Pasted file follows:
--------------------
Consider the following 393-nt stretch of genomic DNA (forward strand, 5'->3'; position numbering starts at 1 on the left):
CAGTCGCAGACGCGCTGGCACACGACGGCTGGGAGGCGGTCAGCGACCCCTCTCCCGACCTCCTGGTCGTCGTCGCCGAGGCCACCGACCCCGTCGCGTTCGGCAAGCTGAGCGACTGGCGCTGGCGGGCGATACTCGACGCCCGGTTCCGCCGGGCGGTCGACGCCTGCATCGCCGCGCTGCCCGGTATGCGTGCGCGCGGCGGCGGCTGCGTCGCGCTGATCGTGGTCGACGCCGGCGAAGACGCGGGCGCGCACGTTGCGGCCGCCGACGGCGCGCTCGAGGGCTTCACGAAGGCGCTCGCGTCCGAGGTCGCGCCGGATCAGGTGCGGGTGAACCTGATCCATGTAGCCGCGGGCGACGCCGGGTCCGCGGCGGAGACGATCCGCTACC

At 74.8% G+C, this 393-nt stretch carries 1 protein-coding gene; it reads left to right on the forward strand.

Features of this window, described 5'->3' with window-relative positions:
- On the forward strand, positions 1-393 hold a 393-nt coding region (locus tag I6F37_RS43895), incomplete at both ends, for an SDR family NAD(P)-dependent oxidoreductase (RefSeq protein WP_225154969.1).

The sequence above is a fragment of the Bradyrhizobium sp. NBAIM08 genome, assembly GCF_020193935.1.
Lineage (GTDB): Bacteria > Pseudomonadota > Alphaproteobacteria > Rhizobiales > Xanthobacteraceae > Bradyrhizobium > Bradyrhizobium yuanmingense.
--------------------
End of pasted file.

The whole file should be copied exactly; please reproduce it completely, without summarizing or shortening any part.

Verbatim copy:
Consider the following 393-nt stretch of genomic DNA (forward strand, 5'->3'; position numbering starts at 1 on the left):
CAGTCGCAGACGCGCTGGCACACGACGGCTGGGAGGCGGTCAGCGACCCCTCTCCCGACCTCCTGGTCGTCGTCGCCGAGGCCACCGACCCCGTCGCGTTCGGCAAGCTGAGCGACTGGCGCTGGCGGGCGATACTCGACGCCCGGTTCCGCCGGGCGGTCGACGCCTGCATCGCCGCGCTGCCCGGTATGCGTGCGCGCGGCGGCGGCTGCGTCGCGCTGATCGTGGTCGACGCCGGCGAAGACGCGGGCGCGCACGTTGCGGCCGCCGACGGCGCGCTCGAGGGCTTCACGAAGGCGCTCGCGTCCGAGGTCGCGCCGGATCAGGTGCGGGTGAACCTGATCCATGTAGCCGCGGGCGACGCCGGGTCCGCGGCGGAGACGATCCGCTACC

At 74.8% G+C, this 393-nt stretch carries 1 protein-coding gene; it reads left to right on the forward strand.

Features of this window, described 5'->3' with window-relative positions:
- On the forward strand, positions 1-393 hold a 393-nt coding region (locus tag I6F37_RS43895), incomplete at both ends, for an SDR family NAD(P)-dependent oxidoreductase (RefSeq protein WP_225154969.1).

The sequence above is a fragment of the Bradyrhizobium sp. NBAIM08 genome, assembly GCF_020193935.1.
Lineage (GTDB): Bacteria > Pseudomonadota > Alphaproteobacteria > Rhizobiales > Xanthobacteraceae > Bradyrhizobium > Bradyrhizobium yuanmingense.